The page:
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Science ; 375(6576): eaaw9021, 2022 Jan 07.
Artigo em Inglês | MEDLINE | ID: mdl-34990240


Epithelial organoids are stem cell­derived tissues that approximate aspects of real organs, and thus they have potential as powerful tools in basic and translational research. By definition, they self-organize, but the structures formed are often heterogeneous and irreproducible, which limits their use in the lab and clinic. We describe methodologies for spatially and temporally controlling organoid formation, thereby rendering a stochastic process more deterministic. Bioengineered stem cell microenvironments are used to specify the initial geometry of intestinal organoids, which in turn controls their patterning and crypt formation. We leveraged the reproducibility and predictability of the culture to identify the underlying mechanisms of epithelial patterning, which may contribute to reinforcing intestinal regionalization in vivo. By controlling organoid culture, we demonstrate how these structures can be used to answer questions not readily addressable with the standard, more variable, organoid models.

Mucosa Intestinal/crescimento & desenvolvimento , Organogênese , Organoides/crescimento & desenvolvimento , Engenharia Tecidual , Animais , Diferenciação Celular , Forma Celular , Células Epiteliais/citologia , Hidrogéis , Mucosa Intestinal/anatomia & histologia , Mucosa Intestinal/citologia , Mucosa Intestinal/metabolismo , Camundongos , Organoides/anatomia & histologia , Organoides/citologia , Organoides/metabolismo , Celulas de Paneth/citologia , Receptores Notch/metabolismo , Transdução de Sinais , Células-Tronco/citologia , Células-Tronco/fisiologia , Técnicas de Cultura de Tecidos , /metabolismo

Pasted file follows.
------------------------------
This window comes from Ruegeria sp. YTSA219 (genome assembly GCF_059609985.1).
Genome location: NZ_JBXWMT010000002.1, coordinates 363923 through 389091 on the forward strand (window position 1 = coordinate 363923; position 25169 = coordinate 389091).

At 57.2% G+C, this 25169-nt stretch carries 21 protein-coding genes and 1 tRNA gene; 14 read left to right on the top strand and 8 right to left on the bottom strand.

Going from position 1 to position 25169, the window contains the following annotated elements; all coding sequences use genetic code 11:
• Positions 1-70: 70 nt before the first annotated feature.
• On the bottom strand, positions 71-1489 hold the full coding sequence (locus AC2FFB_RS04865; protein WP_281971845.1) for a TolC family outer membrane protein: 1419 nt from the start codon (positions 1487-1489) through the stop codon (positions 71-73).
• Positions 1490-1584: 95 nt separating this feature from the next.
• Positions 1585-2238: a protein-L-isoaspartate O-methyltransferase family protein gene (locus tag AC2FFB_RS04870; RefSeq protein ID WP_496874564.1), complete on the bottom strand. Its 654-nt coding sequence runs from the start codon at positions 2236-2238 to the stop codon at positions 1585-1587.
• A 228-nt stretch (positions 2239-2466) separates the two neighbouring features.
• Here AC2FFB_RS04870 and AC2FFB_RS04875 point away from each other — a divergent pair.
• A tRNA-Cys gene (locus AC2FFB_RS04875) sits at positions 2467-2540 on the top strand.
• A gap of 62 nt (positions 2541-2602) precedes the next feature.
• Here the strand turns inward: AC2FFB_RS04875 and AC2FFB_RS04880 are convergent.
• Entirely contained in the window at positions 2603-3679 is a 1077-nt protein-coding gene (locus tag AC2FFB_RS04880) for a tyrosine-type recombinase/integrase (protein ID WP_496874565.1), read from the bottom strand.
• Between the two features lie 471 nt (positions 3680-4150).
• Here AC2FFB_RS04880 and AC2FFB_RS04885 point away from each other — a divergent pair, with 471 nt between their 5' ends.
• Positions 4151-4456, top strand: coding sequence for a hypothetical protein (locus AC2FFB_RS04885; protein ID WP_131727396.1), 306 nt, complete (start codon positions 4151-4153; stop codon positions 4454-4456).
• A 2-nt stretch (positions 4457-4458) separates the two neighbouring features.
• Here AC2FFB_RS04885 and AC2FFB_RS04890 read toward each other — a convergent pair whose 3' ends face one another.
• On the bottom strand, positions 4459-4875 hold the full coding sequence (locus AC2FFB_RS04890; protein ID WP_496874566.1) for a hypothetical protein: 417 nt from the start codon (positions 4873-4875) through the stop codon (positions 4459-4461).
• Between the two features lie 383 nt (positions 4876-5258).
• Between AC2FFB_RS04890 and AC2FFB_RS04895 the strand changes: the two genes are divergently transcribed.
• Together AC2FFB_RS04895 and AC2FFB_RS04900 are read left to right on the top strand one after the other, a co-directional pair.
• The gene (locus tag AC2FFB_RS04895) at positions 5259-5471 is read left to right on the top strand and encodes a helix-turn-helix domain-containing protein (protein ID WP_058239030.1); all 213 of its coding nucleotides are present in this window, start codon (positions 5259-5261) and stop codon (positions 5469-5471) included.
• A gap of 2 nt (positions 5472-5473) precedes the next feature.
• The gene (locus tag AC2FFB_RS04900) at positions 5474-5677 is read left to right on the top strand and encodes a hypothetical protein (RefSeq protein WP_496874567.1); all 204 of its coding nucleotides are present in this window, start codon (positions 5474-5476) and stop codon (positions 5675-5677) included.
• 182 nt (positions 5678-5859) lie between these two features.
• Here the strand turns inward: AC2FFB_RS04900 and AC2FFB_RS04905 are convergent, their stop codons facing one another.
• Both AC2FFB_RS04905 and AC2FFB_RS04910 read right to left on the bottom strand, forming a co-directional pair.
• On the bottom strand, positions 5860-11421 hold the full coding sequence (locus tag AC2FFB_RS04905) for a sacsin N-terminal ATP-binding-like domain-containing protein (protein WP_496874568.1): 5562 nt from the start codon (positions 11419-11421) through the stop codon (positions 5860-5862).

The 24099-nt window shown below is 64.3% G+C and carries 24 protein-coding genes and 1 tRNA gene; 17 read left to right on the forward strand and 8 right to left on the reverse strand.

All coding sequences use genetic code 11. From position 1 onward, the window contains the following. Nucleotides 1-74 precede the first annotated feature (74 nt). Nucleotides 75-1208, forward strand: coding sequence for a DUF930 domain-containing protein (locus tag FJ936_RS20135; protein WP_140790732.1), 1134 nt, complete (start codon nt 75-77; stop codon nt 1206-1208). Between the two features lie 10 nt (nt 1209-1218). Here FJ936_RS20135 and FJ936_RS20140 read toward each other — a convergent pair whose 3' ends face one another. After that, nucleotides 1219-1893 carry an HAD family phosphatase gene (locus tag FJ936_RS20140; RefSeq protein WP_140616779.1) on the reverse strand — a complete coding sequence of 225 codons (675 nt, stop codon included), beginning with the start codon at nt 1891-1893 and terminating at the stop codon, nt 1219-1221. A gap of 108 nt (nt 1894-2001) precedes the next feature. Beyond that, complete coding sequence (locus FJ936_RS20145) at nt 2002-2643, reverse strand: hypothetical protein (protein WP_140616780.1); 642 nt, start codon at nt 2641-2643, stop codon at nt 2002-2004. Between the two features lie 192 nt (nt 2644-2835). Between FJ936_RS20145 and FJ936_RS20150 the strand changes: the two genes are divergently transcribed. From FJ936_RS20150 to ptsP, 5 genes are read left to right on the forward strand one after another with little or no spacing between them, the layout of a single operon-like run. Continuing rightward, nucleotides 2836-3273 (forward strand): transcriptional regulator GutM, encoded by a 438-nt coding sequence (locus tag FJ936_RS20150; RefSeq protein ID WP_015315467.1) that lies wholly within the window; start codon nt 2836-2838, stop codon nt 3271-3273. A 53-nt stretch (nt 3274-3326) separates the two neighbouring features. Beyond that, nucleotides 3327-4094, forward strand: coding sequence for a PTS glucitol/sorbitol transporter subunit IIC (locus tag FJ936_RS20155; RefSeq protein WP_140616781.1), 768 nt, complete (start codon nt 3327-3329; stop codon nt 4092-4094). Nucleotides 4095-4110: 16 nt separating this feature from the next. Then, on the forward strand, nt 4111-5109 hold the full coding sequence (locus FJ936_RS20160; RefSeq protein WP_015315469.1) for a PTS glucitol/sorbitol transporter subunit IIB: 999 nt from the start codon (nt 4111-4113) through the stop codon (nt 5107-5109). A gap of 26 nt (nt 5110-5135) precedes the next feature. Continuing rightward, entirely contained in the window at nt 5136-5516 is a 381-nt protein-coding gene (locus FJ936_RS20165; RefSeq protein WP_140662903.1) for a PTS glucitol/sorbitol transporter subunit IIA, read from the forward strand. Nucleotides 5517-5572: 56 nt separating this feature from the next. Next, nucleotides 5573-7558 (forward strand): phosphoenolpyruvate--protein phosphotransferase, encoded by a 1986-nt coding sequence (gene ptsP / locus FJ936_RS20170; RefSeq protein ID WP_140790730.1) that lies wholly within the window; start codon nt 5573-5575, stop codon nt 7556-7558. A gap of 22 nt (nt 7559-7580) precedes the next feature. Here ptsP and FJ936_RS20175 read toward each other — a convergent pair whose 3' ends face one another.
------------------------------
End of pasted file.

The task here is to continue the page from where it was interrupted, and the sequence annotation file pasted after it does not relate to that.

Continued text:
Biomaterials ; 276: 121020, 2021 09.
Artigo em Inglês | MEDLINE | ID: mdl-34280822


Organoids are a new class of biological model systems that have garnered significant interest in the life sciences. When provided with the proper 3D matrix and biochemical factors, stem cells can self-organize and form tissue-specific organoids. Thus far, there has been a substantial effort to identify soluble niche components essential for organoid culture; however, the role of the solid extracellular matrix (ECM) as an essential element of the niche is still largely lacking. In this review, we discuss the importance of the ECM in intestinal, hepatic, and pancreatic organoid culture and how biomaterial-based approaches can be used to probe different ECM properties required for more physiologically and translationally relevant organoid models.

Matriz Extracelular , Organoides , Materiais Biocompatíveis , Intestinos , Células-Tronco